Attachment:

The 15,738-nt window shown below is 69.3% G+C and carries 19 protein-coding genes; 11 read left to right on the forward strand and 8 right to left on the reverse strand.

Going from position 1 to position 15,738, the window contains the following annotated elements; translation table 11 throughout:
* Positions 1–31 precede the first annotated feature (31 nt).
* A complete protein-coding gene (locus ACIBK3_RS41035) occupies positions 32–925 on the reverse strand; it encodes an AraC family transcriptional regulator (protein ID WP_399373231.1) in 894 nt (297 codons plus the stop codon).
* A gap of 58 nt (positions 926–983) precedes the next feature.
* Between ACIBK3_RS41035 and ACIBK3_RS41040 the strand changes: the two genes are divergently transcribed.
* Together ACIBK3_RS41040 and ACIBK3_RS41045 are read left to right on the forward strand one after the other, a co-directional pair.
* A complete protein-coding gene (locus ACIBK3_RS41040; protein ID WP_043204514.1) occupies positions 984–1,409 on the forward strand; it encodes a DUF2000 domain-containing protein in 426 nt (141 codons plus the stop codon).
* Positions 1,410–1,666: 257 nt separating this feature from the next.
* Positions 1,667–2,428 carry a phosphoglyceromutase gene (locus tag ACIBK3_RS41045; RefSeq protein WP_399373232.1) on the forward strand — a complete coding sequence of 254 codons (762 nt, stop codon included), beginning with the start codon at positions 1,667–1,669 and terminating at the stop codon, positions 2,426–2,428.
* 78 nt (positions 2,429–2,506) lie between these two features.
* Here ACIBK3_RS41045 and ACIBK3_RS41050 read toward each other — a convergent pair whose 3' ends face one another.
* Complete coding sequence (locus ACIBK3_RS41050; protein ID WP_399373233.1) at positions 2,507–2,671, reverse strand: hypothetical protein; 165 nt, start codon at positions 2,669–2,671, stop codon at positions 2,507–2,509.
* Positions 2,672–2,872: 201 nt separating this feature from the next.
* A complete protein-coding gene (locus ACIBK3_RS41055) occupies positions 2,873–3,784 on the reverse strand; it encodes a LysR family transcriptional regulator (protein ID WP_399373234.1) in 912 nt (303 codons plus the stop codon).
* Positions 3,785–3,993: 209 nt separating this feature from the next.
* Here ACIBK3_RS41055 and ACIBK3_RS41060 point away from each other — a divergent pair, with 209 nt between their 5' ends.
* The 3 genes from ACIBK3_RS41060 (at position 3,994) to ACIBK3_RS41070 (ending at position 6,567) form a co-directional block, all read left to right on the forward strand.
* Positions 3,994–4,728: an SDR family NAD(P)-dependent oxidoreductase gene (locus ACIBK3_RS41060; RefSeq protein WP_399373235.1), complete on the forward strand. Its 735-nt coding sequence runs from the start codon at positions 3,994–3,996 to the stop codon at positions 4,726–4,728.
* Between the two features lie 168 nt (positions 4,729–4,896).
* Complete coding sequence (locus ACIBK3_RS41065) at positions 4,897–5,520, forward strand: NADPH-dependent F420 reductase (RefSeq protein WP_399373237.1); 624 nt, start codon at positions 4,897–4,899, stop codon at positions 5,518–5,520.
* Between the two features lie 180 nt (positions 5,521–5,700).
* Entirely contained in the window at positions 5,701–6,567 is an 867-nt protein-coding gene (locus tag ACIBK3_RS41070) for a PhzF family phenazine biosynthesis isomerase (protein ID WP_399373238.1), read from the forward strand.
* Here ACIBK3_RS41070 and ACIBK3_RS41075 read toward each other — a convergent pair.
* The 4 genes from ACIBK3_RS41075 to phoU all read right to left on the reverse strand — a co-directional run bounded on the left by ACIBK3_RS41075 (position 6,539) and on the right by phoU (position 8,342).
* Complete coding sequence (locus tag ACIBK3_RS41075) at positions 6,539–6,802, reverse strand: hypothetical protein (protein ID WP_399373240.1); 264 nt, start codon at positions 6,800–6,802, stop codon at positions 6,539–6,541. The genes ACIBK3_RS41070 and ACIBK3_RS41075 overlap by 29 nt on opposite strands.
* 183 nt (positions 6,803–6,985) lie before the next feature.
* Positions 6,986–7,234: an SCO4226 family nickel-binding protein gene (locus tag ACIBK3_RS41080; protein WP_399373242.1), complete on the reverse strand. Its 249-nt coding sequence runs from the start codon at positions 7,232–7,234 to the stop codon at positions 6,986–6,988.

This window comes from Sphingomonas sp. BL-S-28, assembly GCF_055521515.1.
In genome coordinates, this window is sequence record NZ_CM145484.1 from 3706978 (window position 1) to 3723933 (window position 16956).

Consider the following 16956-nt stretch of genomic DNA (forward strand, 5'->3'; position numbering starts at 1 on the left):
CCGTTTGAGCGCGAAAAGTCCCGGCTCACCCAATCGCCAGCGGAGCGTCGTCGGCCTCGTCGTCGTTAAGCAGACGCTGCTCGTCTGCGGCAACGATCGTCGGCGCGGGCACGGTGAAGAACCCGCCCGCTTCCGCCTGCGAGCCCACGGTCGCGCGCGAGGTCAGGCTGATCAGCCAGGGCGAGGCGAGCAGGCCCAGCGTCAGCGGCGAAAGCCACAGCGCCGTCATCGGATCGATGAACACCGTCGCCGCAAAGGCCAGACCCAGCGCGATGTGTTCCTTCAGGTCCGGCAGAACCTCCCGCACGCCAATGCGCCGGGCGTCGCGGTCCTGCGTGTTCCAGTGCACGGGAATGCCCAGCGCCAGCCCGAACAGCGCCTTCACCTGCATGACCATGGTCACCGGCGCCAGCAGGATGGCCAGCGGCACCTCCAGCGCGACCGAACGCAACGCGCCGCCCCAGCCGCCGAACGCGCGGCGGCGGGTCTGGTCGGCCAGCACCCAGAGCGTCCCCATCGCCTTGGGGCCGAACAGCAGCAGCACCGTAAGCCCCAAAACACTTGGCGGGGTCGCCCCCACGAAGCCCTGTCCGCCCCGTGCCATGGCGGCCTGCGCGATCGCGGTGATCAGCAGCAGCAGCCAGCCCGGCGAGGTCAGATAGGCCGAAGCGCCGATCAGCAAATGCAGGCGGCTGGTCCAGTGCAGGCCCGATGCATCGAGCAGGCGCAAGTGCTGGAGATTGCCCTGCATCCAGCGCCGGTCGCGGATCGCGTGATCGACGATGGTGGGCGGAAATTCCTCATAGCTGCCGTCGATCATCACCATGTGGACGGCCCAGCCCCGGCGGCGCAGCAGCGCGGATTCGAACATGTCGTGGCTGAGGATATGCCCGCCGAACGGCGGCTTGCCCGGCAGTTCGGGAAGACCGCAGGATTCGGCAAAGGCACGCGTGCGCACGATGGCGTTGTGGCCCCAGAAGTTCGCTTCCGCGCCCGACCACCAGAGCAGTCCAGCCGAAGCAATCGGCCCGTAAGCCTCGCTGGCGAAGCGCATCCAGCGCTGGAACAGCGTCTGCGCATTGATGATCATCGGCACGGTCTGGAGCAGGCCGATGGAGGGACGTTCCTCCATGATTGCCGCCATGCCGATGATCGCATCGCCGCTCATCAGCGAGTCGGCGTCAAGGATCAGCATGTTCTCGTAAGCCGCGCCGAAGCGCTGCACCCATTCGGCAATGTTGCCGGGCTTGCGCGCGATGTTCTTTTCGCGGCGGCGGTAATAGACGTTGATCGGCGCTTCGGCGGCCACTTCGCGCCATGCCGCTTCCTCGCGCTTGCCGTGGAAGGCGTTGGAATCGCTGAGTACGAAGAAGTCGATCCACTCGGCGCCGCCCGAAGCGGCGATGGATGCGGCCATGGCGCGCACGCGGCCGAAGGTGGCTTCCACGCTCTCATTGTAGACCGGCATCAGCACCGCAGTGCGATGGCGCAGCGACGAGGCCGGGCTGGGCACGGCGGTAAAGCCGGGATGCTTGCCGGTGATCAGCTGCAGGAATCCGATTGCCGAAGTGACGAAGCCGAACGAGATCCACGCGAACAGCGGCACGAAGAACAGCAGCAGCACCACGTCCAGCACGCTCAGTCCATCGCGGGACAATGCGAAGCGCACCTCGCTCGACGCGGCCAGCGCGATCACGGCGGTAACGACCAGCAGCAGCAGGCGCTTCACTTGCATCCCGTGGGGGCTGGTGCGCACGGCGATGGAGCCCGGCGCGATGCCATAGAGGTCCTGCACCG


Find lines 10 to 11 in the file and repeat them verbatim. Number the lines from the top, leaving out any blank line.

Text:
* Positions 1,667–2,428 carry a phosphoglyceromutase gene (locus tag ACIBK3_RS41045; RefSeq protein WP_399373232.1) on the forward strand — a complete coding sequence of 254 codons (762 nt, stop codon included), beginning with the start codon at positions 1,667–1,669 and terminating at the stop codon, positions 2,426–2,428.
* 78 nt (positions 2,429–2,506) lie between these two features.